20 January- Police raid the Finsbury Park mosque. They arrest seven people and seize weapons and forged passports.

30 January- Richard Reid, the ‘shoe bomber’ is convicted of terrorism by an American court and sentenced to life in prison.

5 February- During a public briefing to the United Nations Security Council, Colin Powell makes reference to the ricin arrests in the UK the month before and links these to the Saddam Hussein regime.

11 February- The Blair government deploys the British military, including armoured vehicles, at Heathrow Airport because of the apparent threat of a terrorist attack.

12 February- Five weeks before the invasion of Iraq, the Joint Intelligence Committee warns the government that the invasion of Iraq would increase the risk of terrorist attacks against the UK.

7 March- The Attorney General Lord Goldsmith sends a thirteen-page memo to Tony Blair warning that the invasion of Iraq could be deemed illegal without the second United Nations’ resolution.

17 March- In a shorter memo Attorney General Lord Goldsmith declares the proposed invasion of Iraq to be legal.

19 March- The American and British invasion of Iraq begins. Twenty-seven British service personnel die in the first ten days of hostilities.

31 March- The US/UK Extradition Treaty signed.

1 April- Two Algerians with ties to Al Qaeda, Brahim Benmerzouga and Baghdad Meziane, who were arrested in the UK in September 2001, are sentenced to 11 years in prison because of their involvement in terrorism fund raising and recruitment.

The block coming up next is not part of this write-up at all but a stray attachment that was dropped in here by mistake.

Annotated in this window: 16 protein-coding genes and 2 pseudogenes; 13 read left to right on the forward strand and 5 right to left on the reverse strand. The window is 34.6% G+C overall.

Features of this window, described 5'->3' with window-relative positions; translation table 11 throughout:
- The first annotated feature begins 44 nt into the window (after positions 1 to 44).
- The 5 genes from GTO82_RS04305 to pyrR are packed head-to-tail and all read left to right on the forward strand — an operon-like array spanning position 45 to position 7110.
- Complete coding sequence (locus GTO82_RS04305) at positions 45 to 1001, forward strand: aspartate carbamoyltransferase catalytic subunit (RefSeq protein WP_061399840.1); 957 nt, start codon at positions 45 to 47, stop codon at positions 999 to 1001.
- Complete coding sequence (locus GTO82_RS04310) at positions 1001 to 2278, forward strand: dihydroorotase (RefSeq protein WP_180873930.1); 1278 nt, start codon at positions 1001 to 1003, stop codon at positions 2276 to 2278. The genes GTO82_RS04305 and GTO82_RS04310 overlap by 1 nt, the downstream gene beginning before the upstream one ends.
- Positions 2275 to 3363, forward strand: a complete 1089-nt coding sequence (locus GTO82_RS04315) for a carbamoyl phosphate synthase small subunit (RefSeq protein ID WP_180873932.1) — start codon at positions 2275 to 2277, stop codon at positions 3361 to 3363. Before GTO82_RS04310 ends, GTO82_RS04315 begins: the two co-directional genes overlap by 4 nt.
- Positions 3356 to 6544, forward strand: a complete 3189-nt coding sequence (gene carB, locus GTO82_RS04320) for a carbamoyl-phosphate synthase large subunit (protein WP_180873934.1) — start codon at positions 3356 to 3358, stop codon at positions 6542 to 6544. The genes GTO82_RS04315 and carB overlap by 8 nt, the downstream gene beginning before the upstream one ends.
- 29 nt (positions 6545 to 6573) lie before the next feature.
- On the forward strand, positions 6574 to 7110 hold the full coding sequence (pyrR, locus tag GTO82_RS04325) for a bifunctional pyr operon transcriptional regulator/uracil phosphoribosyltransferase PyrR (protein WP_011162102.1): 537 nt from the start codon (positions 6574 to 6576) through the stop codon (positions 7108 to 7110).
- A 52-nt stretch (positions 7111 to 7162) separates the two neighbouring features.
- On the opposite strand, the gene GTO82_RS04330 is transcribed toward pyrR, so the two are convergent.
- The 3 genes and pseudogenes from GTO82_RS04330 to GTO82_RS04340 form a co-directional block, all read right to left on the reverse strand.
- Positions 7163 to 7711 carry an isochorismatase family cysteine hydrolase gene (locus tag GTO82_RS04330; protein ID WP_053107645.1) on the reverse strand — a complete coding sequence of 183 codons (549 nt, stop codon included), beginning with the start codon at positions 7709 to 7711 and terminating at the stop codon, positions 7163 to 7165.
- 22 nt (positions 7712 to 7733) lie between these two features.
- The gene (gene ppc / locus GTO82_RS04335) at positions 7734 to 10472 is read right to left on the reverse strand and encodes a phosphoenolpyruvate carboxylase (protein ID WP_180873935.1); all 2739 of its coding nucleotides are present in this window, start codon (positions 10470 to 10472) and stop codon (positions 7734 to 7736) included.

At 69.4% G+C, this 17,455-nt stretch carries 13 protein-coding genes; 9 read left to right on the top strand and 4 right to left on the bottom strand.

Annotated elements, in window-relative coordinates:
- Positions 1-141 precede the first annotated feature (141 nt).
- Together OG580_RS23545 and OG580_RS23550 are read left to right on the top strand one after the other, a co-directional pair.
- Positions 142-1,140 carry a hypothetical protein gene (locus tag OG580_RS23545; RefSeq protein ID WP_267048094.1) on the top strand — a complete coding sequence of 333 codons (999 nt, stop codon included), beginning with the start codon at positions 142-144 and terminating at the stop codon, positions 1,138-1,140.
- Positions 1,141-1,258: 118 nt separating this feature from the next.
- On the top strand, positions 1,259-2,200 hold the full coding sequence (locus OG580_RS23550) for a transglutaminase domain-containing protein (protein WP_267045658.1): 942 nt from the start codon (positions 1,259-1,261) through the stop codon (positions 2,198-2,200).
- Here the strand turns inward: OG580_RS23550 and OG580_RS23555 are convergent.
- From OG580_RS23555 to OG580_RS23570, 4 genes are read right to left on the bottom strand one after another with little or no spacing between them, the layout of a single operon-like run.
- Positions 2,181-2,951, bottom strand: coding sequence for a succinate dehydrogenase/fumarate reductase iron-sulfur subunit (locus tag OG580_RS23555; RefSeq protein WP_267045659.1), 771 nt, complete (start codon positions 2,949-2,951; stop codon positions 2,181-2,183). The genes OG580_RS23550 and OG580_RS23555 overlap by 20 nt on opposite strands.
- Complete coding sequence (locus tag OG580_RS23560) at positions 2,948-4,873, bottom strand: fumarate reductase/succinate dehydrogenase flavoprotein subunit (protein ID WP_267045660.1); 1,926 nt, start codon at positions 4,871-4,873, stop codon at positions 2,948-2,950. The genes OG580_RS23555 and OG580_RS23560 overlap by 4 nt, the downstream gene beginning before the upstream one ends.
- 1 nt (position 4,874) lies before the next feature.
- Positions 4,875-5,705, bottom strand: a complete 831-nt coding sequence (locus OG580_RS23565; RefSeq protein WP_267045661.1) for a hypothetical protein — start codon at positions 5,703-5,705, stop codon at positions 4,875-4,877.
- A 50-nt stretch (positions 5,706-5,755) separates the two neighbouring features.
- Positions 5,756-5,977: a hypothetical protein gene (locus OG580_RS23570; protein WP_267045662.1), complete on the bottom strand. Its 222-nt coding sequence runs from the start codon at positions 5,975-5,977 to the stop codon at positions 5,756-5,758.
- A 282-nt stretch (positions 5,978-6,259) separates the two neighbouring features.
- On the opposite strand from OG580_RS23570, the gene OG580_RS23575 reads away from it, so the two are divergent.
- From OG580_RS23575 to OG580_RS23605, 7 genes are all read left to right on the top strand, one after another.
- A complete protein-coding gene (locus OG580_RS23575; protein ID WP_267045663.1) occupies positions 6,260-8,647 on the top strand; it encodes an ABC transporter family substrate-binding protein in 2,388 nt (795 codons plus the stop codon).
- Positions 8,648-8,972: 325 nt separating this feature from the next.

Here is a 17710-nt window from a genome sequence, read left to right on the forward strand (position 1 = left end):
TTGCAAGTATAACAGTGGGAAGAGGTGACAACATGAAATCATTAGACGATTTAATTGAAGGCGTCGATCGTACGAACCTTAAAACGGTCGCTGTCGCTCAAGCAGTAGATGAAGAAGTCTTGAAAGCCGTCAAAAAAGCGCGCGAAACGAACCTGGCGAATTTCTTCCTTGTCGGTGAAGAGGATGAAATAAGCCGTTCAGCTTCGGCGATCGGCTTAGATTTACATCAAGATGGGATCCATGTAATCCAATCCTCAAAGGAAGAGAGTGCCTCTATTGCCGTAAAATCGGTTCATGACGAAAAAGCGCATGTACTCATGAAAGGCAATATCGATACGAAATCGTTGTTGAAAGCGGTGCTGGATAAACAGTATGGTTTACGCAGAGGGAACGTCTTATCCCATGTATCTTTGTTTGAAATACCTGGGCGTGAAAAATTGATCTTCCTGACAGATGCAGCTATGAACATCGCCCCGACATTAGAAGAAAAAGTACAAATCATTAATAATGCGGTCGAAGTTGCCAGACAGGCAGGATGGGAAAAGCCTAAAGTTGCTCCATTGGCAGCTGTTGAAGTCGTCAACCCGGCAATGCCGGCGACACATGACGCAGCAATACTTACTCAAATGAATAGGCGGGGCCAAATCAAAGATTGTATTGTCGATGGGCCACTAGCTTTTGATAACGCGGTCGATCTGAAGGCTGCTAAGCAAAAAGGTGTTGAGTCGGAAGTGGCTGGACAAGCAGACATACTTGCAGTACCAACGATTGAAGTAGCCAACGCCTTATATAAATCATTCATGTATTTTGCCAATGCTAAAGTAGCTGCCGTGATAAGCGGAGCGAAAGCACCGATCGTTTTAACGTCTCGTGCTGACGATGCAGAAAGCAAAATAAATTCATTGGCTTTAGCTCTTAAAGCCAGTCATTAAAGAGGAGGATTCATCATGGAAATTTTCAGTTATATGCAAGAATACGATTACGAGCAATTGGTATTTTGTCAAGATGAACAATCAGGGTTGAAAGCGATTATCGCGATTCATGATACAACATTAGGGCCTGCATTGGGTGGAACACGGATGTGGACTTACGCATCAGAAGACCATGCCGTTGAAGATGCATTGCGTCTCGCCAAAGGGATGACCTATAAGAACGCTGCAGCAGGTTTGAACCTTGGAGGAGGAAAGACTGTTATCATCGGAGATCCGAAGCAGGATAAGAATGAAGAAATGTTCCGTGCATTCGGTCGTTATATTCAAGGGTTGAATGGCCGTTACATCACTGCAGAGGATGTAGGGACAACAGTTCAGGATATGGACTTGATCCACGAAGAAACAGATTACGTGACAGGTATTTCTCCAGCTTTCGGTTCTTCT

1 May- President George W. Bush from the flight deck of the aircraft carrier U.S.S. Lincoln announces that ‘Major combat operations in Iraq have ended. In the Battle of Iraq, the United States and our allies have prevailed.’

17 July- Scientist and WMD specialist Dr. David Kelly commits suicide.

18 July- The Blair government announces an inquiry under the leadership of Lord Hutton into the circumstances surrounding the death of Dr. David Kelly.

25 October- Andrew Rowe arrested under terrorism act in Dover. He was found to be carrying socks containing traces of high explosives and would be convicted of terrorism offences in September 2005.

20 November- On the day that President Bush arrived in London for a state visit, bombs explode at the British consulate and headquarters of HSBC Bank in Istanbul, Turkey. Thirty people die in the blasts and hundreds are wounded. Among the dead is Consul-General Roger Short, the top British diplomat in Istanbul.


1 January- Extradition Act 2003, including the US/UK Extradition Treaty, comes into effect.

28 January- The Hutton Report is released. It is highly critical of BBC news coverage that alleged that Downing Street had ‘sexed up’ a pre-war intelligence dossier while absolving the Blair government of any wrongdoing.